Jet lag is a temporary disruption of the body's normal biological rhythms after high-speed air travel through several time zones. When going on a long-haul flight, passengers change from one time zone to another more quickly than the inner clock can adjust. Tiredness, dizziness, mood swings, gastro-intestinal problems or headaches are just a few common symptoms.
More than 60% of all passengers on long-haul flights suffer from jet lag. After a flight over several time zones, the passenger's biological clock is clearly disturbed, with mostly far-reaching consequences.
As airlines constantly aim to increase passenger health and well-being, jet lag reduction is a great way to contribute and differentiate from competition at the same time.
Our mission is to actively contribute to the reduction of jet lag, while increasing passenger health and well-being and helping airlines to distinguish from competition.
jetlite offers a holistic and algorithm-based approach to increase passenger health and well-being over the whole passenger journey by reducing jet lag through three key factors:
The jetlite-algorithm provides chrono-biologically improved lighting for aircraft & airports. It adapts the cabin lighting considering specific parameters. Highly-individualized lighting scenarios can be set to fit with the day and night-time biorhythms of the passengers to ensure that they arrive well-rested and with less jet lag.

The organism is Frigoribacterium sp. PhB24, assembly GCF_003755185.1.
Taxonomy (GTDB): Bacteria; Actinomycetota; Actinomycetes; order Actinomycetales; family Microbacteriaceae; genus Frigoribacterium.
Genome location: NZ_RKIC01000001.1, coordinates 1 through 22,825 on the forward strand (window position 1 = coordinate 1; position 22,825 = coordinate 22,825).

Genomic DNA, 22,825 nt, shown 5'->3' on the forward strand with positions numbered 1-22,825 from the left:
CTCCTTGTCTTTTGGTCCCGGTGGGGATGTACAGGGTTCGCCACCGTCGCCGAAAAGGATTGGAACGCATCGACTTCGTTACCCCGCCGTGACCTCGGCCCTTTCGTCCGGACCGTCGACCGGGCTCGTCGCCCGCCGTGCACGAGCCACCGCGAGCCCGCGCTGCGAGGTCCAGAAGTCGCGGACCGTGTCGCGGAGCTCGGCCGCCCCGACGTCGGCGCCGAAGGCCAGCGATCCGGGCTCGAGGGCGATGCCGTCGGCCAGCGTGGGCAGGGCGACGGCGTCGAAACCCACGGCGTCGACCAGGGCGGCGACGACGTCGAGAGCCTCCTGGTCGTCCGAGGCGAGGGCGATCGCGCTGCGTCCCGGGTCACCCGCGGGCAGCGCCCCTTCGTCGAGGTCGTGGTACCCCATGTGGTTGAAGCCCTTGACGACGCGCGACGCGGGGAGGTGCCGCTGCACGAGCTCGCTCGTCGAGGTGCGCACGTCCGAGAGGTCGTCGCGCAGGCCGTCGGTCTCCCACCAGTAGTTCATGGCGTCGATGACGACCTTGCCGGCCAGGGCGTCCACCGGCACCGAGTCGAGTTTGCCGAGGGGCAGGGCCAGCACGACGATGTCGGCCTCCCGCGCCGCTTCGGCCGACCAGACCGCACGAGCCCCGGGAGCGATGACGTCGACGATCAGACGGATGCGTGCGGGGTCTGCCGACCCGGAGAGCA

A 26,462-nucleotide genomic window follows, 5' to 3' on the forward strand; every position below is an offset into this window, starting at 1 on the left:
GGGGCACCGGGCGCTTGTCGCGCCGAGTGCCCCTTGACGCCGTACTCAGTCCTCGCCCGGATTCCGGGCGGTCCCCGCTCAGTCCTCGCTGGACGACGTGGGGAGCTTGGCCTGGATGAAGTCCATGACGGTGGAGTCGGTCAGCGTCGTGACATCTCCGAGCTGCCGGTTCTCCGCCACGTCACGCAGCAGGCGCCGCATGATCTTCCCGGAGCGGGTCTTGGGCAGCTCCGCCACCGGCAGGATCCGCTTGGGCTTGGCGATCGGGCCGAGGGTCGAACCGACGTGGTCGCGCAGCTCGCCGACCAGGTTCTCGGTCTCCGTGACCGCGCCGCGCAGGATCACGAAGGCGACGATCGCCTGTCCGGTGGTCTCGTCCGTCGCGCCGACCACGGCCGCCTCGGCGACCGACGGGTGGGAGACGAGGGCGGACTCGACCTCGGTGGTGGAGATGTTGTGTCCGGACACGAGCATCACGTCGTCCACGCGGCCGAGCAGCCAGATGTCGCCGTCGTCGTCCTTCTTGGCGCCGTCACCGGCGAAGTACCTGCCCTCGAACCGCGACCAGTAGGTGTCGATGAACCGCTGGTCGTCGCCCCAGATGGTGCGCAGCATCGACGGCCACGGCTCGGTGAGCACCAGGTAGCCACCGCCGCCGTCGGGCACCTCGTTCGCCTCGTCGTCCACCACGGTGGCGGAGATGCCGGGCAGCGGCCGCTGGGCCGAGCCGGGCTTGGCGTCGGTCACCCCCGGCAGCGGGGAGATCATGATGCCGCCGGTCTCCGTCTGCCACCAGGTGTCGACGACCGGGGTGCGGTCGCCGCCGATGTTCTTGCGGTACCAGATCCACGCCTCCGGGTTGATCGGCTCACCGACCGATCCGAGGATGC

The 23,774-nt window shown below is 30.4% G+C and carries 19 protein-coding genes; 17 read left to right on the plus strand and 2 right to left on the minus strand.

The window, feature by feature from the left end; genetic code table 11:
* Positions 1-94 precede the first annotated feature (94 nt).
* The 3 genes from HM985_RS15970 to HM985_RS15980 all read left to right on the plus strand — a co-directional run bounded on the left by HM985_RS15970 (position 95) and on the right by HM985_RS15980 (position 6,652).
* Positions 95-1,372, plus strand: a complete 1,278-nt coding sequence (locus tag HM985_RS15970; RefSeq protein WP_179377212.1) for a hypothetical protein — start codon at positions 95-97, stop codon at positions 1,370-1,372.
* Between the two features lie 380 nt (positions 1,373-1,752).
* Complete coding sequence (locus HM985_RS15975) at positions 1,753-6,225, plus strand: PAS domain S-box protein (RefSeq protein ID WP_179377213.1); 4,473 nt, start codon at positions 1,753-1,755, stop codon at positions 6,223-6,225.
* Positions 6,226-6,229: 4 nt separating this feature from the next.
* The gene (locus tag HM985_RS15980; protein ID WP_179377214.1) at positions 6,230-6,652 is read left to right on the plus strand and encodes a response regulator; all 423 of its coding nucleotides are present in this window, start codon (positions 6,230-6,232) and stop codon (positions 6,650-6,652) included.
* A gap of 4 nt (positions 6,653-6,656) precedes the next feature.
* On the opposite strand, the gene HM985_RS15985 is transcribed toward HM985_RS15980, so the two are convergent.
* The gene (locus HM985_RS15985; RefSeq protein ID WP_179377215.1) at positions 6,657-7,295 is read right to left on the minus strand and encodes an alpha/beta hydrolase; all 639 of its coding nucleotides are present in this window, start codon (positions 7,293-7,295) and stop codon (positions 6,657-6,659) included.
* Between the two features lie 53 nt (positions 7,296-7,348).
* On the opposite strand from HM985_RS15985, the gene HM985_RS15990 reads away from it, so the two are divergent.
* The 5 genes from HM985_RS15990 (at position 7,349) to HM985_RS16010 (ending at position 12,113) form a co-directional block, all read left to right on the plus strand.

jetlite has developed customized nutrition concepts for airline catering and airport services to complement the cabin lighting in order to mitigate jet lag. The key is to provide the right nutrients at the right time to either evoke sleep or activation.
We are developing a smartphone application that calculates the ideal bedtime, light and nutrition for a passenger – days ahead of a flight based on destination and personal sleeping rhythms.
Mock-up cabin with test subjects and jetlite lighting concept.
The idea for jetlite first came up in the context of Founder Achim Leder's PhD dissertation at Bergische Universität Wuppertal. Osram, Airbus and Fraunhofer Institute for Building Physics were convinced by the research idea and agreed to become partners. The infrastructure for the comprehensive tests was provided by Diehl.
Comprehensive tests have been conducted where long-haul flights were simulated with subjects spending ten hours at a time, three times over, in a mock-up cabin. The test group was subject to lighting with a higher red level in the evening and higher blue level in the morning. The subjects then went through the same route with normal cabin lighting.
The results of the tests were clear. When exposed to normal cabin lighting, the subjects quickly experienced typical jet lag symptoms. After applying the jetlite lighting, though, they slept more quickly and deeply and were more wide awake at the simulated arrival. Building on this concept, the jetlite algorithm to calculate the optimal lighting program for various flight routes, has been developed.